• Sniper spot: A place that a sniper is likely to sit in. Would be at a good vantage point over other players and would probably be at the end of a sightline. Don't make the sniper completely untouchable though, they should be vulnerable in some way. Level design.
    • Viaduct formula: A way of constructing koth maps which involves the use of an initial courtyard, 3 connectors, another courtyard, a place you can hold as well as routes around it, and finally the point. Is somewhat controversial, as having so many people following the viaduct formula has led to a lot of similar koth maps. But is a good way of helping beginners understand koth map design. Level design.
    • Flow: How easy a player finds it to physically move through your map. Can be affected by things such as the number of turns and the severity of turns, but can also be affected by how obvious ways through your map are, or the lighting inside those routes. Level design, level construction.
    • Signposting: Map elements that indicate where players should go or how the player should interact with a space. This can be through layout, detailing, lighting or even literal sign props. A good example of this is how the visual elements of Upward's first point direct you along the payload track. Level Design, level construction.
    • Pickups: Health and ammo boxes that a player moves into to consume. Level design, level construction.
    • Hero prop: A prop which was specifically designed to be the focus for an area inside a map. Because of this, they can afford to be more resourscively expensive and detailed than other props. They can also become iconic to the extent that it's very very difficult to use elsewhere without sticking out. Examples include Badlands' spire, 2fort's bridge models, (and to a lesser extent) nucleus' midprop. Level design, visual aspect.
    • Mid: The middle area of a symmetrical map. Level design, other.

    • Alpha: The stage of map development where you are experimenting and formulating what the map will eventually be upon completion. Other.
    • Beta: The stage of map development where you have found a good layout which you are polishing to make play great. Touches which aren't necessarily worth it for an alpha such as colour-coded routes and more in-depth detailing may also be present. Other.
    • DMing: The process of fighting, but without having an objective in mind beyond that. For example, Player destruction is a very DM heavy gamemode. Other.
    • rc/release candidate: The stage of map development where the gameplay is fully sound, and you are pretty much entirely focusing on detailing the map in hopes of it being in a state where you could "release" it. Other.
    • The Cap: The physical area that you have to stand in to cap a point. Other.

    • Environmental storytelling: Detailing that alludes to or shows the outcome of events that have happened in your map outside of gameplay. Making it feel as if people actually inhabit your map. Visual aspect.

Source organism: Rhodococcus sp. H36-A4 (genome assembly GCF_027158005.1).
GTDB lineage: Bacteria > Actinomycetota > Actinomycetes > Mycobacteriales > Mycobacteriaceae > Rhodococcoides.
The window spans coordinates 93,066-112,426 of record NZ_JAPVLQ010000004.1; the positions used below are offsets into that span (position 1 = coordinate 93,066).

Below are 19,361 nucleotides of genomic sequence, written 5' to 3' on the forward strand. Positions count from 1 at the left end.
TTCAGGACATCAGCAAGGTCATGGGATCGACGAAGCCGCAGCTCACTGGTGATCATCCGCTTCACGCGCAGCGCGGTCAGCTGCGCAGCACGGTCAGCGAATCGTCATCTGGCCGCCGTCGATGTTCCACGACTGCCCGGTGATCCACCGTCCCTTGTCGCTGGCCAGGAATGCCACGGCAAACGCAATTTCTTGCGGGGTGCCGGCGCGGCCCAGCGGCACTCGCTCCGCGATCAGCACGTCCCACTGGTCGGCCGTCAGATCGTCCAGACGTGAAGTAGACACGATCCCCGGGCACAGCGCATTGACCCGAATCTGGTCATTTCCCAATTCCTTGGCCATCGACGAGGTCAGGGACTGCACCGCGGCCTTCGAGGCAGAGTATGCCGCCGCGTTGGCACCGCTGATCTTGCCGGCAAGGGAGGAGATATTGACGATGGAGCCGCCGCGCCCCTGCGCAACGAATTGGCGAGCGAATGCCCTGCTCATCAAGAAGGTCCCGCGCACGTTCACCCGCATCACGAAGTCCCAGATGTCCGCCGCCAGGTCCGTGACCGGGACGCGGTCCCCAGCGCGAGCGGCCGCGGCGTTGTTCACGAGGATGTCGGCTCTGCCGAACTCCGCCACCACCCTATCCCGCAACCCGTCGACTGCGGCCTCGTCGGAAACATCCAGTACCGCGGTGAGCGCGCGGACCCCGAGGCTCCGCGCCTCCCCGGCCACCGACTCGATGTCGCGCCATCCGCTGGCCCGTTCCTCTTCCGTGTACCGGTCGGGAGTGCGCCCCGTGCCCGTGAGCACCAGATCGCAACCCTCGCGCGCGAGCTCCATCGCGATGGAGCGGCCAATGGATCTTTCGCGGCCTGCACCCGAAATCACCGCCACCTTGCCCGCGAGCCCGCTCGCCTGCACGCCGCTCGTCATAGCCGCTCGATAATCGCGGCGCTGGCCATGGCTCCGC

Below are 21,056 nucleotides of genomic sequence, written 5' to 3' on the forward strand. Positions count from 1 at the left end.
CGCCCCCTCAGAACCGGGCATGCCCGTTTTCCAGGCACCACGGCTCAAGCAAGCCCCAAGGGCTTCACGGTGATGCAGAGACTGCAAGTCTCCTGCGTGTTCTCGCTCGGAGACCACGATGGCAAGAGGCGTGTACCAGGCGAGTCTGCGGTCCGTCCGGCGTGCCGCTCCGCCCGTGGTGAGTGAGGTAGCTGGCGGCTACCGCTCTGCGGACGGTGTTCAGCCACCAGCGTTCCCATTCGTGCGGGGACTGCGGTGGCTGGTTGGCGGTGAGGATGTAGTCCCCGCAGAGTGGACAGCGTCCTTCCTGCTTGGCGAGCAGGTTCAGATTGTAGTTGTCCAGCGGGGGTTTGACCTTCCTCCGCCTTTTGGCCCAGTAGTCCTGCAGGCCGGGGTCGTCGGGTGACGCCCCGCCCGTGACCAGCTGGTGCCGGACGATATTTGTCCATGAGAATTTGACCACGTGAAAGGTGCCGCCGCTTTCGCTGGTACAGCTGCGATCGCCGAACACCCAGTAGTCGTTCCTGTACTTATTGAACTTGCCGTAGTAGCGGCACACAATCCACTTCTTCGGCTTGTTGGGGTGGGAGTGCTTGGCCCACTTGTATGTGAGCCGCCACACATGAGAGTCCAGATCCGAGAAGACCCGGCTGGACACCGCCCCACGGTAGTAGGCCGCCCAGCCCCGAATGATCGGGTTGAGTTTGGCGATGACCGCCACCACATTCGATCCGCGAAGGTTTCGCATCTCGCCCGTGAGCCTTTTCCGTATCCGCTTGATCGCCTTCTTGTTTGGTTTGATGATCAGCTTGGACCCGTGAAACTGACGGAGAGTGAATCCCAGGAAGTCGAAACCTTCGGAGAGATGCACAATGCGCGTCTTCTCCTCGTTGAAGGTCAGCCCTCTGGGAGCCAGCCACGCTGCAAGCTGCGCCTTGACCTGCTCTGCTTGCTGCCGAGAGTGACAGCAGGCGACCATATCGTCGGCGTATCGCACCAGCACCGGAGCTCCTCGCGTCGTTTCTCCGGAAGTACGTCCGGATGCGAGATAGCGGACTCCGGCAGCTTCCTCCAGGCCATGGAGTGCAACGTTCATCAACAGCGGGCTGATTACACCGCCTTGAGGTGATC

Meme terms
    • Box map: A map that was built to fill a skybox box so that the overall shape of the map is rectangular. Level construction. Meme.
    • Diaper skybox: A skybox that has excess open space around the gameplay space. And isn't sculpted to the geometry of the map to aid with optimisation. Level construction.

    • Bad player pit: A deathpit which players who aren't as good at the game are much more likely to fall in than any others. Level design.
    • Chinstyle CTF: A style of CTF which heightens the gameplay after a player has picked up the flag. Usually employs a relatively safe observation point over the other team's flag, as well as geometry which requires the flag holder to go past the other team's spawn. Level design.
    • Doorway soup: An area which is comprised of too many doorways. Leading to a lack of variety in gameplay due to constantly fighting between doorways rather than other geometry. Level design.
    • Gay roamer spot: A hard to reach spot in a map which a single player can easily sit in and which has an advantage over any incoming players. It also may or may not be easy to hide in, be behind enemy lines, or be in highground. Used by "Roamer" players in 6s competitive. Level design.
    • Hole Gameplay: Gameplay space which compels players to fight between two spaces that are connected by a hole. One that is large enough for a player to move through. Level design.
    • Nipple point: A control point which has some form of cylindrical geometry sticking out the centre. Can be gotten on top of such as with Gullywash' midpoint, or can be impossible to be gotten on top of such as with Mannscape's B point. Level design.
    • Open world map/strand-type map: A large, open map that has an absence of obvious designed player flow in it. With a lack of any clearly defined "routes". Level design.
    • Hell in a cell: A structure in a map that has a frame and chicken wire (or just generally seethrough) walls. Alludes to real-life "hell in a cell"s in wrestling. Can be gotten inside of, but can also be out of bounds. Level design, visual aspect.
    • Visual gameplay: Any design which helps players better navigate your map. Such as using team colours for areas, or specific lighting for an individual route, or using landmarks to express where the focus of a gameplay space is. Originally a term that had no meaning. Level design, Visual aspect.

    • Gay baby jail: A space in which once you enter, you cannot leave. Other.
    • Rat-type-map: A map that is overscaled to the point where you feel the same size as a rat does in real life as playing in-game. Can be intentional such as with ttt_dolls. Other.

    As this community ages, the language we create to describe things becomes more and more esoteric. Hopefully, this guide could be useful to any confused because of this.

    Note: If you see any definitions which you think are incorrect, or there's a term that you think is missing, or you think a term should be recategorised; message me on the Discord server and I'll edit this thread if you can convince me.
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    Last edited: Dec 17, 2020
  2. Yrr

    aa Yrr An Actual Deer

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    Hero prop is not quite accurate, it refers to props that are the focus of an area and so can afford to be more expensive etc. These props just happen to also be the iconic prop of the map.

    You should also add "Nipple point" and move "Chin-style" out of "normal terms" since its pretty specific to us